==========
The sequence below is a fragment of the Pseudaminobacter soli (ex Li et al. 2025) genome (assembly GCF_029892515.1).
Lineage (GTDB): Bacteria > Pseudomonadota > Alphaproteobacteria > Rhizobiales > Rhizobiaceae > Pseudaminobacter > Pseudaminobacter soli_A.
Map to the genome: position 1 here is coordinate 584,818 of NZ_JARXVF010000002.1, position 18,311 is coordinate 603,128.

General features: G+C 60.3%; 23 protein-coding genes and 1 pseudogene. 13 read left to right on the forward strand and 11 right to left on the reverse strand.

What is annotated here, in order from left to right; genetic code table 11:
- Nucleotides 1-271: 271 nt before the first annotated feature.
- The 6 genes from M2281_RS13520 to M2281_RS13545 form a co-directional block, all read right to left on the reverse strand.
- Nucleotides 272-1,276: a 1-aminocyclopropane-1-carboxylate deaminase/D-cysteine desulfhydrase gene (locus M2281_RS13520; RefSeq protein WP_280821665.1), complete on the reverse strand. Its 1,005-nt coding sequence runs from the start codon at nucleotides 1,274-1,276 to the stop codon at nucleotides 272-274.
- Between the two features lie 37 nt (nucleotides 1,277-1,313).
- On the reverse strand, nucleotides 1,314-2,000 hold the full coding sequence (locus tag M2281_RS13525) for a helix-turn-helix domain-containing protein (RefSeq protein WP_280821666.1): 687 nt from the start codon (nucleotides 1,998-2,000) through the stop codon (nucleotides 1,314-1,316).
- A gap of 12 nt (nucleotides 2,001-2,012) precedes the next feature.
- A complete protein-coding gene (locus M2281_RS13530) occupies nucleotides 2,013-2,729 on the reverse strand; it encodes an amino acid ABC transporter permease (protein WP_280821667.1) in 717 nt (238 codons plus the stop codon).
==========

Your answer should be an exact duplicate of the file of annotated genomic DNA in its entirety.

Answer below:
The sequence below is a fragment of the Pseudaminobacter soli (ex Li et al. 2025) genome (assembly GCF_029892515.1).
Lineage (GTDB): Bacteria > Pseudomonadota > Alphaproteobacteria > Rhizobiales > Rhizobiaceae > Pseudaminobacter > Pseudaminobacter soli_A.
Map to the genome: position 1 here is coordinate 584,818 of NZ_JARXVF010000002.1, position 18,311 is coordinate 603,128.

General features: G+C 60.3%; 23 protein-coding genes and 1 pseudogene. 13 read left to right on the forward strand and 11 right to left on the reverse strand.

What is annotated here, in order from left to right; genetic code table 11:
- Nucleotides 1-271: 271 nt before the first annotated feature.
- The 6 genes from M2281_RS13520 to M2281_RS13545 form a co-directional block, all read right to left on the reverse strand.
- Nucleotides 272-1,276: a 1-aminocyclopropane-1-carboxylate deaminase/D-cysteine desulfhydrase gene (locus M2281_RS13520; RefSeq protein WP_280821665.1), complete on the reverse strand. Its 1,005-nt coding sequence runs from the start codon at nucleotides 1,274-1,276 to the stop codon at nucleotides 272-274.
- Between the two features lie 37 nt (nucleotides 1,277-1,313).
- On the reverse strand, nucleotides 1,314-2,000 hold the full coding sequence (locus tag M2281_RS13525) for a helix-turn-helix domain-containing protein (RefSeq protein WP_280821666.1): 687 nt from the start codon (nucleotides 1,998-2,000) through the stop codon (nucleotides 1,314-1,316).
- A gap of 12 nt (nucleotides 2,001-2,012) precedes the next feature.
- A complete protein-coding gene (locus M2281_RS13530) occupies nucleotides 2,013-2,729 on the reverse strand; it encodes an amino acid ABC transporter permease (protein WP_280821667.1) in 717 nt (238 codons plus the stop codon).